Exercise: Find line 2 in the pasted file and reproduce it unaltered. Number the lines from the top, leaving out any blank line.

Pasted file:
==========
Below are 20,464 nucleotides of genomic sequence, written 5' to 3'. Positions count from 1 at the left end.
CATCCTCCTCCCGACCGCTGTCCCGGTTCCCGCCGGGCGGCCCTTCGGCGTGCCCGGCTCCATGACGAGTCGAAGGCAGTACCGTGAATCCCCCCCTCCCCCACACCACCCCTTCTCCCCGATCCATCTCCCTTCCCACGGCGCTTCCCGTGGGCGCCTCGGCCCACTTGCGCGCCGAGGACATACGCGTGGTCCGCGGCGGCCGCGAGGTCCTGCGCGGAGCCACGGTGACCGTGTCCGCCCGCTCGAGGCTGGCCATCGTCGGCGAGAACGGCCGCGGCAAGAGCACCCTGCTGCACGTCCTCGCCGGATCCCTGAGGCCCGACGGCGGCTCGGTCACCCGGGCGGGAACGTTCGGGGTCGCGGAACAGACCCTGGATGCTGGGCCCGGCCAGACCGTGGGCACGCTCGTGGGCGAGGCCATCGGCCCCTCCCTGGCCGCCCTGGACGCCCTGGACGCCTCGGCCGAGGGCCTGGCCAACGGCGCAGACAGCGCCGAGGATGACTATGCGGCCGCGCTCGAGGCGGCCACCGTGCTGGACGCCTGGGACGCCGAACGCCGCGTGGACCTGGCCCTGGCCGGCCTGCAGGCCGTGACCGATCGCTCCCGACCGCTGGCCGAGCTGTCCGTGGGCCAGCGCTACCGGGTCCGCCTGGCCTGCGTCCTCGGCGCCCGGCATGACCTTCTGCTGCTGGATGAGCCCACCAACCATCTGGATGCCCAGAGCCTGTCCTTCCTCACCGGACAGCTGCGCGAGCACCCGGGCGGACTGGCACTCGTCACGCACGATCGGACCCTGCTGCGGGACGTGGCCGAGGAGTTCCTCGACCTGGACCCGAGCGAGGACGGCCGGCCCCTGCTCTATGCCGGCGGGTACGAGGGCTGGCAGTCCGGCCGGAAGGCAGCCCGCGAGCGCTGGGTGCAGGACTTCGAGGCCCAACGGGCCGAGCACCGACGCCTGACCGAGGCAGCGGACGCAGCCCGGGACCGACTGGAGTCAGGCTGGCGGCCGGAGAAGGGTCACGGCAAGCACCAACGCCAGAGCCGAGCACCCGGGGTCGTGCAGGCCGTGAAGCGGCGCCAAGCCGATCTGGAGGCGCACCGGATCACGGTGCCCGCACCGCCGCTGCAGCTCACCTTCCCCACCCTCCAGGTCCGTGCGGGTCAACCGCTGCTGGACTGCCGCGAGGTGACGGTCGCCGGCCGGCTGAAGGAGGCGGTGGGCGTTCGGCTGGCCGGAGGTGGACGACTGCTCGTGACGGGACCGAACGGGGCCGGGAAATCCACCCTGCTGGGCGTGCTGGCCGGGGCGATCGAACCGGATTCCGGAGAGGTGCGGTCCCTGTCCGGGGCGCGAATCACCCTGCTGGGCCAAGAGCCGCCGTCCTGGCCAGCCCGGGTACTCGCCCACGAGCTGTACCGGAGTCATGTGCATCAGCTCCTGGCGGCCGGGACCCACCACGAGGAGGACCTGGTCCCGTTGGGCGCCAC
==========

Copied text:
CATCCTCCTCCCGACCGCTGTCCCGGTTCCCGCCGGGCGGCCCTTCGGCGTGCCCGGCTCCATGACGAGTCGAAGGCAGTACCGTGAATCCCCCCCTCCCCCACACCACCCCTTCTCCCCGATCCATCTCCCTTCCCACGGCGCTTCCCGTGGGCGCCTCGGCCCACTTGCGCGCCGAGGACATACGCGTGGTCCGCGGCGGCCGCGAGGTCCTGCGCGGAGCCACGGTGACCGTGTCCGCCCGCTCGAGGCTGGCCATCGTCGGCGAGAACGGCCGCGGCAAGAGCACCCTGCTGCACGTCCTCGCCGGATCCCTGAGGCCCGACGGCGGCTCGGTCACCCGGGCGGGAACGTTCGGGGTCGCGGAACAGACCCTGGATGCTGGGCCCGGCCAGACCGTGGGCACGCTCGTGGGCGAGGCCATCGGCCCCTCCCTGGCCGCCCTGGACGCCCTGGACGCCTCGGCCGAGGGCCTGGCCAACGGCGCAGACAGCGCCGAGGATGACTATGCGGCCGCGCTCGAGGCGGCCACCGTGCTGGACGCCTGGGACGCCGAACGCCGCGTGGACCTGGCCCTGGCCGGCCTGCAGGCCGTGACCGATCGCTCCCGACCGCTGGCCGAGCTGTCCGTGGGCCAGCGCTACCGGGTCCGCCTGGCCTGCGTCCTCGGCGCCCGGCATGACCTTCTGCTGCTGGATGAGCCCACCAACCATCTGGATGCCCAGAGCCTGTCCTTCCTCACCGGACAGCTGCGCGAGCACCCGGGCGGACTGGCACTCGTCACGCACGATCGGACCCTGCTGCGGGACGTGGCCGAGGAGTTCCTCGACCTGGACCCGAGCGAGGACGGCCGGCCCCTGCTCTATGCCGGCGGGTACGAGGGCTGGCAGTCCGGCCGGAAGGCAGCCCGCGAGCGCTGGGTGCAGGACTTCGAGGCCCAACGGGCCGAGCACCGACGCCTGACCGAGGCAGCGGACGCAGCCCGGGACCGACTGGAGTCAGGCTGGCGGCCGGAGAAGGGTCACGGCAAGCACCAACGCCAGAGCCGAGCACCCGGGGTCGTGCAGGCCGTGAAGCGGCGCCAAGCCGATCTGGAGGCGCACCGGATCACGGTGCCCGCACCGCCGCTGCAGCTCACCTTCCCCACCCTCCAGGTCCGTGCGGGTCAACCGCTGCTGGACTGCCGCGAGGTGACGGTCGCCGGCCGGCTGAAGGAGGCGGTGGGCGTTCGGCTGGCCGGAGGTGGACGACTGCTCGTGACGGGACCGAACGGGGCCGGGAAATCCACCCTGCTGGGCGTGCTGGCCGGGGCGATCGAACCGGATTCCGGAGAGGTGCGGTCCCTGTCCGGGGCGCGAATCACCCTGCTGGGCCAAGAGCCGCCGTCCTGGCCAGCCCGGGTACTCGCCCACGAGCTGTACCGGAGTCATGTGCATCAGCTCCTGGCGGCCGGGACCCACCACGAGGAGGACCTGGTCCCGTTGGGCGCCAC